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Voice Recording Is The New Typing
According to the Global Web Index, at least 325,8 million people used voice control for their gadgets in January of this year. That is, in fact, almost 10 percent of the entire online population. On its official blog, Google stated that 41 percent of adults and 55 percent of teenagers use either Siri, Google Now, or Cortana voice recognition system at least once a day. As of now, one in every 5 searches made with Google Android App in the United States is a voice search.
Taking this into account, it is evident that voice control is, indeed, the next big thing in the technology that we use every day. However, a question might arise – are there any benefits? Why should we use voice to take notes, answer an email, or order pizza? How is that better from the conventional ways? Also, why is everyone so obsessed with it? We think we might have a couple of reasons for you.
As the time goes by, gadgets become smarter and smaller; many of them don’t even have enough room for a keyboard. We have all been there – trying to keep up with the flow of information on an important meeting, for example, by frantically typing it on our phone. At the end of the day, we always end up with is a messy pile of unfinished sentences. Moreover, nobody you know enjoys loud tapping noises of a laptop, particularly at the board meeting or a strategic planning session, for instance.
Computers have already beaten humans at chess, Go, and Jeopardy. However, now there is one more thing added to the list of victories: typing. A new joint study by Stanford University, the University of Washington, and the Chinese Internet giant Baidu found that when put against 32 humans aged 19 to 35, Baidu’s Deep Speech 2 software won big time. People took turns saying and then typing sets of short common phrases into their phone – and the software was three times faster at taking notes, as well as the error rate was 20.4 percent lower than people using a keyboard. So no typing for us humans in the future!
UX and UI specialists have probably never been as concerned with the accessibility of technology, as nowadays. The idea that every design and mechanism should be as undemanding and effortless as possible has deeply penetrated consumers’ minds – so much that some pros believe it is actually overrated. That is where the voice recognition comes into play. In this day and age, when most things are done “on the go” it is important to make sure anybody can do anything hands-free. Driving your car, holding your coffee, doing the laundry, or walking your dog should not stop you from completing your shopping list or organizing your notes.
That’s when something like Senstone comes into play; a tiny little pendant that meets the needs of small gadget lovers and writes your notes down for you, while automatically organizing them.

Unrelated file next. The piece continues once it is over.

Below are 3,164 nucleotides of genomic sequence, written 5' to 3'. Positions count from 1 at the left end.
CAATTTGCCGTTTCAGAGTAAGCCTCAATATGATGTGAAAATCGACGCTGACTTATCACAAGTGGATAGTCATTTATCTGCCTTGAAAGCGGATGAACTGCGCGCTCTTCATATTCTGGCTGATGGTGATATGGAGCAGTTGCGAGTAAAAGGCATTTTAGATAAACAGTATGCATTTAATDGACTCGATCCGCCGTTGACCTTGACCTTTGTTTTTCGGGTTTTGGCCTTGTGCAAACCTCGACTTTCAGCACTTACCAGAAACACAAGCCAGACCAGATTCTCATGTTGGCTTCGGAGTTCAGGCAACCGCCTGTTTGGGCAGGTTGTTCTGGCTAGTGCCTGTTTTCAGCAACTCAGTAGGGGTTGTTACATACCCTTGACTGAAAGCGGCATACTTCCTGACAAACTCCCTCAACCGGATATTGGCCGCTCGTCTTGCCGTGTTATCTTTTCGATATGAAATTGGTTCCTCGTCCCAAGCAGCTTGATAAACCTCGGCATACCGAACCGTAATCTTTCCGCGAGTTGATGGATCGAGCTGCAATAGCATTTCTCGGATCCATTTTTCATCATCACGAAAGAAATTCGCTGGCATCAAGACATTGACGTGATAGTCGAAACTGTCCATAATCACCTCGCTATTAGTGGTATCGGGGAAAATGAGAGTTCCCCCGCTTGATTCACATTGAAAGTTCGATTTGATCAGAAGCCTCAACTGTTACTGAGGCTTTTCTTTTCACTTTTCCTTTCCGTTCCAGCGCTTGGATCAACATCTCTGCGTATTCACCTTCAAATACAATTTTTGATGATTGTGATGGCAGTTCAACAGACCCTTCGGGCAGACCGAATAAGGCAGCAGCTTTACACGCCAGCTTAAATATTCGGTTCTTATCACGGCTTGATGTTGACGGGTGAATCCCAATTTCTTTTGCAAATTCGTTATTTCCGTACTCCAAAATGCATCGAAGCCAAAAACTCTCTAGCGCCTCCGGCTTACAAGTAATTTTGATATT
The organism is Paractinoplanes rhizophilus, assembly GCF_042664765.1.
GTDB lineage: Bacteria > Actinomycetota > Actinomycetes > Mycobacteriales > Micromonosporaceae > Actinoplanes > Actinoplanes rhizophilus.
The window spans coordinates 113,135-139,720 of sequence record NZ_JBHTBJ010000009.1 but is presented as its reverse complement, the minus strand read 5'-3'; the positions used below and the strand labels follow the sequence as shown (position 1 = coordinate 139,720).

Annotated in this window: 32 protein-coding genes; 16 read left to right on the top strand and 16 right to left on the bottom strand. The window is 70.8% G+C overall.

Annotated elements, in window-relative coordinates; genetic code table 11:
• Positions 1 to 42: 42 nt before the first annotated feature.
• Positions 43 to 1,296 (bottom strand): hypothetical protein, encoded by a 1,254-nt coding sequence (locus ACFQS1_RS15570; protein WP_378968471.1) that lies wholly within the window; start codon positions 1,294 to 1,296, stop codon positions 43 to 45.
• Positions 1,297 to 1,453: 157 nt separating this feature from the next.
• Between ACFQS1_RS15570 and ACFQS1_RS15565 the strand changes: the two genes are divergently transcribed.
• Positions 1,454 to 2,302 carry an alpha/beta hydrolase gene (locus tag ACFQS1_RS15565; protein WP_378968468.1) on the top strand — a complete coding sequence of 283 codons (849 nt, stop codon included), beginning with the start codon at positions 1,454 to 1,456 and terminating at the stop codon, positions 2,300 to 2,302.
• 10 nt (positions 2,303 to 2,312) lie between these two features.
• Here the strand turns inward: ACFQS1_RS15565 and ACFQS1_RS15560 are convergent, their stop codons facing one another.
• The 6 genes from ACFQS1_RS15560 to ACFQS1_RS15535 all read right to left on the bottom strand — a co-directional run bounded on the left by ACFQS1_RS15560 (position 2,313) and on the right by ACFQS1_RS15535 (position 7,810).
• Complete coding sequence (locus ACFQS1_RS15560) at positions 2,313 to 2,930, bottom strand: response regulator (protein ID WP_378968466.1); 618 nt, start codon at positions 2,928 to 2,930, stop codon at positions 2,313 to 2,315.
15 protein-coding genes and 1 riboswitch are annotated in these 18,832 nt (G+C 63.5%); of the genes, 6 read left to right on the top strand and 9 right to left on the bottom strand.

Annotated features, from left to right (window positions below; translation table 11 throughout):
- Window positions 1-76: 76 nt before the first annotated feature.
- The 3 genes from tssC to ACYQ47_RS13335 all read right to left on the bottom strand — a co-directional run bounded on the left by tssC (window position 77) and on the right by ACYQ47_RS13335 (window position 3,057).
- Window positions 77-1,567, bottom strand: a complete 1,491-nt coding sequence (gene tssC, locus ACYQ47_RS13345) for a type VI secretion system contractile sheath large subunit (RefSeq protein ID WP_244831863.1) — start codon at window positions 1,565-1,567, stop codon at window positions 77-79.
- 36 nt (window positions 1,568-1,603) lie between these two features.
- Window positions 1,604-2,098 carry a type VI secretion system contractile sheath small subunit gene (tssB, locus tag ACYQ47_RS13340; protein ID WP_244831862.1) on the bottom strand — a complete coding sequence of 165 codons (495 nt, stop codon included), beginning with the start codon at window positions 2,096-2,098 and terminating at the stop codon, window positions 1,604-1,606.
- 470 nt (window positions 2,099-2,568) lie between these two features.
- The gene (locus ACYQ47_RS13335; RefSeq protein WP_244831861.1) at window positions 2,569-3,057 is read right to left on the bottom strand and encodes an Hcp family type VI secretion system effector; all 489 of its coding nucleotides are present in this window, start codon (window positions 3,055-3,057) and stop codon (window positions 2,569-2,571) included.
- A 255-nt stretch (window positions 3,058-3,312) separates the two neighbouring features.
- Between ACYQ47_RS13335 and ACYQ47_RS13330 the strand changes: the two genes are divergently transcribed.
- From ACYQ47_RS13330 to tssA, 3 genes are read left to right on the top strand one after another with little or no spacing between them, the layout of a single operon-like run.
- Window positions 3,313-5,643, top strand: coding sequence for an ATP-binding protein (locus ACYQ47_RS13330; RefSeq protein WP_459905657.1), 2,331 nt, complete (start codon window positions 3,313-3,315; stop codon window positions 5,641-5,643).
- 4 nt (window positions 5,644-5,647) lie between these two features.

Lately, every top tech company has been investing substantial funds and human resources in order to implement and develop voice recognition technology in their products. Google with their Google Now, Apple with Siri, Amazon with Alexa and potentially many others see this technology as a groundbreaking advance which will change the way people interact with their gadgets – and maybe even households! Who knows, maybe someday you might have to convince your children that back in the day you would have to actually control the process of cooking food instead of just telling the oven to “stop when ready.”
Vocally communicating with your tech might seem odd and inconvenient now, especially if most people imagine it as having a conversation with your microwave. But the thing is, we will get used to voice commands and speech-to-text as quickly, as we did with the switch from buttons to touchscreens. Moreover, even that changes all the time: we came all the way from clicking “cancel” or “show more” to swiping, double-tapping and force-touching. So why not try this technology now? Prepare yourself for the wonders of the future!
Not convinced? Well, we do realize that in the past few decades speech recognition technology has earned a pretty bad rep. However, in reality, these features will undoubtedly get better, the same way our cameras went a long way from potato quality to an actual award in cell phone photography. Microphones, along with other hardware, get immensely better every day, and supercomputers can work through unbelievable amounts of data through the process called Deep Learning. In his publication on Tensor2Tensor library, Łukasz Kaiser of Google predicts a rapid acceleration of Deep Learning Research, which includes advances in machine translation, object detection, speech recognition, and, therefore, voice to text transcription.
Who knows, this thing might just be the bridge between us and the talking heads in glass jars from Futurama or the hologram Jedi Council meetings.
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